I love chocolate, I love caramel, I love pecans, and I love cheesecake. So it wasn't exactly a hard decision to make this cheesecake. I was very good this time, and took the cream cheese out of the fridge early enough so it softened properly. I took the sour cream and eggs out maybe half an hour before. It just seems gross to leave them out for 3 or 4 hours.
Since I was trying to cook a cheesecake properly, I made up all the parts, put it together, and double wrapped the springform pan in heavy duty foil. Then I went fishing in the cabinets for a big pan to use as a water bath. And came up empty. Of the five billion items I have in my kitchen, a big roasting pan is not one of them. You would think that after making the T-day turkey for the past two years, I would have a roasting pan. But alas, you would be wrong.
So no water bath. Depending on who you ask, the water bath serves one of two purposes. 1. It provides humidity so the top doesn't crack. 2. It heats up the cheesecake more gently so the top doesn't crack. And some people think it doesn't really do anything, because regardless of whether or not they use a water bath, it cracks anyway. So I decided to hedge my bets. I grabbed two small ramekins (of which I have about 20, but no roasting pan!), filled them with water and put them on the oven to provide humidity. I also set the oven temperature to 300 initially, and bumped it up to 325 after about 30 minutes. This, however, resulted in a longer cooking time. After 50 minutes, there was about 5 inches of jiggly middle, so I baked for another 5 minutes, then turned the oven off. When I turned the oven off, I folded up a towel and used it to keep the oven ajar to cool gradually. About an hour later, I had a slightly warm cheesecake that cooled on the counter for another hour before being shuffled off into the fridge.
This is not a cheesecake for the impatient. First I made up the crust and pressed it into the pan before baking at 350 for 10 minutes. No, the recipe doesn't say to do that. But that's how I've always made cheesecake crusts (all two times I've made it previously), and it worked well. Then I toasted the pecans at 350 for 10 minutes. (Yes, a smart person probably would have baked the crust and toasted the pecans at the same time. I never claimed to be smart.) Then I melted the caramel. Let me just say, caramel takes a LONG time to melt over low heat. I think it took 20 minutes. After pouring the caramel onto the crust, I sprinkled on bittersweet chocolate chips until it covered the caramel in a single layer. I ended up using less than 6 ounces. So I munched on the rest of the chips while I worked.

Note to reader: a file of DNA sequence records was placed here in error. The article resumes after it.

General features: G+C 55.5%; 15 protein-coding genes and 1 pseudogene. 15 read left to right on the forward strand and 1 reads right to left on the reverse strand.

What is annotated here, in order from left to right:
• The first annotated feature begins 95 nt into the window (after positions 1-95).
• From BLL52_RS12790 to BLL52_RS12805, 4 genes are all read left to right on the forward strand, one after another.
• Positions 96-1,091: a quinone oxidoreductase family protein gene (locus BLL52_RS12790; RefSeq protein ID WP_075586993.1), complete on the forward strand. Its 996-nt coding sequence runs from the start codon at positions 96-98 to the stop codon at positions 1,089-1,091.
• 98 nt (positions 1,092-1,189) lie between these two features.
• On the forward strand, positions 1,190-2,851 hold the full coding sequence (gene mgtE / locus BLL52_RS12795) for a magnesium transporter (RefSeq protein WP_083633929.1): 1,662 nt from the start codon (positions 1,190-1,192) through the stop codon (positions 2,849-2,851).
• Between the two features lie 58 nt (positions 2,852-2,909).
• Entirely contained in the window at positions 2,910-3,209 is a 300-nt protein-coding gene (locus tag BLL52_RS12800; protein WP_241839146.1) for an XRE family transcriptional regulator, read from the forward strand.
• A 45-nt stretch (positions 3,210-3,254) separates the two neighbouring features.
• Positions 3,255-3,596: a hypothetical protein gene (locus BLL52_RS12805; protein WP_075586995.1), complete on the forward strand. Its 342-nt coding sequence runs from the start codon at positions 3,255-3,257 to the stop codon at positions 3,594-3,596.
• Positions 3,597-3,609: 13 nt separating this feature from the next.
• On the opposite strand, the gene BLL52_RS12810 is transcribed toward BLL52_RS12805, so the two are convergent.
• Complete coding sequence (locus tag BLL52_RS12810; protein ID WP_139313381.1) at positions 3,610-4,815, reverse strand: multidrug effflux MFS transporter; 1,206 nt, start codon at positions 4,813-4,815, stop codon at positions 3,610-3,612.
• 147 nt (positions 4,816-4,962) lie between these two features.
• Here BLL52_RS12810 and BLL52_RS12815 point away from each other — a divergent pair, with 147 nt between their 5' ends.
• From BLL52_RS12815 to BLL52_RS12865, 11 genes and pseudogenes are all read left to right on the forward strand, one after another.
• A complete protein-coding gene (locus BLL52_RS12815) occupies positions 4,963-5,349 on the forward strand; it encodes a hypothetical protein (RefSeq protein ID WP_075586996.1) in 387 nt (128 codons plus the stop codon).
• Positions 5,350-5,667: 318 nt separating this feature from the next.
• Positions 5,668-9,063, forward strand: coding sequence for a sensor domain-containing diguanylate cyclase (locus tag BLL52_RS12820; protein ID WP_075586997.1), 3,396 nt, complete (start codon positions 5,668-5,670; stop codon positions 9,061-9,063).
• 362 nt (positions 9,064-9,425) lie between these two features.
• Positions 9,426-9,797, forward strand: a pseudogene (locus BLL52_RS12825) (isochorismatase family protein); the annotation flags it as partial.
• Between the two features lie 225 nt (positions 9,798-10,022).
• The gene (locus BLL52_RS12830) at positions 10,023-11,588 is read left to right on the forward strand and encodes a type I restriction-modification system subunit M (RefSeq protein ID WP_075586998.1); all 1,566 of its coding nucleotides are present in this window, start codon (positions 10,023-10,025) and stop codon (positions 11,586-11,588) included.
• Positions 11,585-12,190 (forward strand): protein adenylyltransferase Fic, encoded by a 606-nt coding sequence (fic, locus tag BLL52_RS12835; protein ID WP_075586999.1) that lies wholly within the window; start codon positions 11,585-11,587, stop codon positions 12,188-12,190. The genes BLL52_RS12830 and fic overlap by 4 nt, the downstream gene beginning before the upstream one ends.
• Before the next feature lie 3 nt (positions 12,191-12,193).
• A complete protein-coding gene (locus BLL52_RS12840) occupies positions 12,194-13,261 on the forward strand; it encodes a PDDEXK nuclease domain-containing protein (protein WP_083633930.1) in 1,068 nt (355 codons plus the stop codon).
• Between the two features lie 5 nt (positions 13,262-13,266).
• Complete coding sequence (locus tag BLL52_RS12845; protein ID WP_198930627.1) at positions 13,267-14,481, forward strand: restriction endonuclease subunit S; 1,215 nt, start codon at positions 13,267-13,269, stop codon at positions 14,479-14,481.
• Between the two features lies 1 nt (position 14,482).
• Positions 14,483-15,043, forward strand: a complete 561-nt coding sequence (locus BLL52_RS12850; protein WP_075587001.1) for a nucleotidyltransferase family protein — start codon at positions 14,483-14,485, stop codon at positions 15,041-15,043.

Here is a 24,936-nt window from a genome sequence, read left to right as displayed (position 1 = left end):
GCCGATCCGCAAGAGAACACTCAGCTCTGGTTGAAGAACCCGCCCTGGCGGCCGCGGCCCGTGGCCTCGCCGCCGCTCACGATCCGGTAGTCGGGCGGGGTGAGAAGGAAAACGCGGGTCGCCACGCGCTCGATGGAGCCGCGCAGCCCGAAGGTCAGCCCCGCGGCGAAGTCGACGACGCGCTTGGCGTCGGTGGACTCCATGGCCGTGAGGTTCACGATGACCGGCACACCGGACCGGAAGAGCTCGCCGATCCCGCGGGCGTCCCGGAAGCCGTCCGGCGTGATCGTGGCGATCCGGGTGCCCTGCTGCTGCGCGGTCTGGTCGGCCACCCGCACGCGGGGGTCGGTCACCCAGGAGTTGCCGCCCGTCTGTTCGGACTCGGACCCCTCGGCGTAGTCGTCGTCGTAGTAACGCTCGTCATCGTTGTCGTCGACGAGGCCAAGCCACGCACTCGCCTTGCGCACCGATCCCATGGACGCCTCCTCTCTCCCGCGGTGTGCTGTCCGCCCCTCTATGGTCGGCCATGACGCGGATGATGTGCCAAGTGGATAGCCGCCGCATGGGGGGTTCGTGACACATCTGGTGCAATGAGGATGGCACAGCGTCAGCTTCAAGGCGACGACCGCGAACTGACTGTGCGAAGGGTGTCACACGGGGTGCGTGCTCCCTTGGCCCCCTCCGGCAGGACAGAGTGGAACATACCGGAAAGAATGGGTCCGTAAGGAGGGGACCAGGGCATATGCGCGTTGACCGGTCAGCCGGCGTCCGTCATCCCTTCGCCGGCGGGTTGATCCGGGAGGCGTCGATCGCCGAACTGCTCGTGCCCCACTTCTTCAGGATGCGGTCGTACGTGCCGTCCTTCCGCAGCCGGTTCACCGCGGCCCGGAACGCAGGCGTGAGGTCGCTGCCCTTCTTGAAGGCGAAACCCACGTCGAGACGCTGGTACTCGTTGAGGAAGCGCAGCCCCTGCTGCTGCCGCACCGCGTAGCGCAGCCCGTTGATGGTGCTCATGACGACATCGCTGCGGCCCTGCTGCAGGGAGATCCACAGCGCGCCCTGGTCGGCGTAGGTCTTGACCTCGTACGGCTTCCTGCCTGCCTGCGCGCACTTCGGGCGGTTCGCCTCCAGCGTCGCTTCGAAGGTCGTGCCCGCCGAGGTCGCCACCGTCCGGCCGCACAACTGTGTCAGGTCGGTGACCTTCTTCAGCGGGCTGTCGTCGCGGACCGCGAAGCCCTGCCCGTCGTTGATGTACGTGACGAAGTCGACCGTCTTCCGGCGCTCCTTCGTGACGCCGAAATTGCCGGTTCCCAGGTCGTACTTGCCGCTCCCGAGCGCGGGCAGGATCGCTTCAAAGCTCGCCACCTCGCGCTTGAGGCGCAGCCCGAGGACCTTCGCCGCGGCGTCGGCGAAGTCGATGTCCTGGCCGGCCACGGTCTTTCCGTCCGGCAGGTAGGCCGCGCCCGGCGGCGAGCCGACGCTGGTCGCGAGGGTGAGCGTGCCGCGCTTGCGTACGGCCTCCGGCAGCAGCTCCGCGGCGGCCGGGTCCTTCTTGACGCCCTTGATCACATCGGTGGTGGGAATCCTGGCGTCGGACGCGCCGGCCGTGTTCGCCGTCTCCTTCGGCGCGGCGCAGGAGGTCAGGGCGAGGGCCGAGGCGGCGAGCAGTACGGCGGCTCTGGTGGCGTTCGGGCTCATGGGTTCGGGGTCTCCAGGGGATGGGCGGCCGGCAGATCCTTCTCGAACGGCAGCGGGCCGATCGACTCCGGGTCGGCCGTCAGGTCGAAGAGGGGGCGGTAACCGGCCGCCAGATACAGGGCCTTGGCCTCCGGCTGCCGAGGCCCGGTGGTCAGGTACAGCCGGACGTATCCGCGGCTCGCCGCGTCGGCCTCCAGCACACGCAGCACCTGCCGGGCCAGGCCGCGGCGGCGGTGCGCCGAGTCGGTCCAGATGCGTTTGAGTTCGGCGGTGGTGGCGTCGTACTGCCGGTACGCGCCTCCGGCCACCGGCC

As I made up the cheesecake filling, I was worried. Very, very worried. The filling looked like mud. Not your good old-fashioned run of the mill mud. No, this was greyish Texas clay. I was scared. But I was already looking forward to cheesecake, so I pressed on. After baking, it had darkened to a normal chocolate color, so I was happy. At that point, I also celebrated the fact that my cheesecake had minimal cracks. There were a few tiny cracks around the edges, but since the surface already wasn't perfectly smooth due to the pecans in the batter, it wasn't very noticeable.
After chilling in the fridge overnight, we broke out the cheesecake, and chaos ensued again. Be careful reheating the caramel in the microwave. Even straight from the fridge, 30 seconds = exploded mess. It still tasted good though. What? I wasn't wasting perfectly good caramel! I also melted a little chocolate to drizzle on top of the cheesecake. I then learned that refrigerated caramel is very, very hard. Even a thin layer of refrigerated caramel at the bottom of a cheesecake. Letting the cheesecake sit for a bit would have been the smart thing to do. But as stated previously, I'm not smart. Fortunately, I was rewarded for my troubles. This was one tasty cheesecake. Rich, chocolately, nutty, slightly crunchy goodness. Yummy. I think I need seconds.
Chocolate Caramel Pecan Cheesecake
Source: The Cheesecake Bible by George Geary, p 82.
1 1/4 cups cookie sandwich crumbs
1/4 cup melted butter
1 cup soft caramels
2 tbsp evaporated milk (or whipping cream)
6 oz bittersweet chocolate chunks
16 oz cream cheese (softened)
1 cup sour cream
1/2 cup granulated sugar
1/4 cup unsweetened Dutch process cocoa
1 tsp vanilla extract
1 cup pecans, toasted and chopped
Combine cookie crumbs and melted butter. Press into springform pan and freeze
In a small saucepan over low heat, melt caramel with evaporated milk, stirring often, until smooth. Reserve 3 tbsp for decorating, and cover and refrigerate. Pour remaining caramel over crust, spreading evenly and leaving a 1/2 inch border uncovered. Sprinkle chocolate chunks over caramel. Set aside.
In a mixer bowl fitted with a paddle attachment, beat cream cheese, sour cream, sugar and cocoa on medium-high speed until very smooth, for 3 minutes. Add eggs one at a time, beating after each addition. Mix in vanilla. Fold in pecans by hand.
Pour cheesecake mixture over caramel and chocolates, smoothing out to sides of the pan. Bake in preheated oven until top is light brown and center has a slight jiggle to it, 40-50 minutes. Let cool in pan on wire rack for 2 hours. Cover with plastic wrap and refrigerate at least 6 hours before decorating and serving.
Reheat reserved caramel mixture and drizzle over cheesecake.
2 hours ago